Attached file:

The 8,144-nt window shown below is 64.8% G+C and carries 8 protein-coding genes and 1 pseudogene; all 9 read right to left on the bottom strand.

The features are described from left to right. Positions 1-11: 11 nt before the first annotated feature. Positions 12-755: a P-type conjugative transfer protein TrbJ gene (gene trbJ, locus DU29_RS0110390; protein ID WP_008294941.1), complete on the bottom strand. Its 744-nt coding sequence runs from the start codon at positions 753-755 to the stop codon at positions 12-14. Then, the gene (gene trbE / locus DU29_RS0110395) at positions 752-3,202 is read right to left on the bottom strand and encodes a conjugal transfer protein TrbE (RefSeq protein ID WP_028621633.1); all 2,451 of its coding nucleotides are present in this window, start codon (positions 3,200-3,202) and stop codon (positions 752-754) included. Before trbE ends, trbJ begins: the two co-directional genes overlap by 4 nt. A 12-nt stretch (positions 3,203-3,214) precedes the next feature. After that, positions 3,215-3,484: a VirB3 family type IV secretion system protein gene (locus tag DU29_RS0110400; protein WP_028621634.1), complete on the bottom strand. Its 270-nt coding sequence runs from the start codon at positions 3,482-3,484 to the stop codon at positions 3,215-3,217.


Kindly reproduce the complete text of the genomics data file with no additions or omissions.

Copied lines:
The 8,144-nt window shown below is 64.8% G+C and carries 8 protein-coding genes and 1 pseudogene; all 9 read right to left on the bottom strand.

The features are described from left to right. Positions 1-11: 11 nt before the first annotated feature. Positions 12-755: a P-type conjugative transfer protein TrbJ gene (gene trbJ, locus DU29_RS0110390; protein ID WP_008294941.1), complete on the bottom strand. Its 744-nt coding sequence runs from the start codon at positions 753-755 to the stop codon at positions 12-14. Then, the gene (gene trbE / locus DU29_RS0110395) at positions 752-3,202 is read right to left on the bottom strand and encodes a conjugal transfer protein TrbE (RefSeq protein ID WP_028621633.1); all 2,451 of its coding nucleotides are present in this window, start codon (positions 3,200-3,202) and stop codon (positions 752-754) included. Before trbE ends, trbJ begins: the two co-directional genes overlap by 4 nt. A 12-nt stretch (positions 3,203-3,214) precedes the next feature. After that, positions 3,215-3,484: a VirB3 family type IV secretion system protein gene (locus tag DU29_RS0110400; protein WP_028621634.1), complete on the bottom strand. Its 270-nt coding sequence runs from the start codon at positions 3,482-3,484 to the stop codon at positions 3,215-3,217.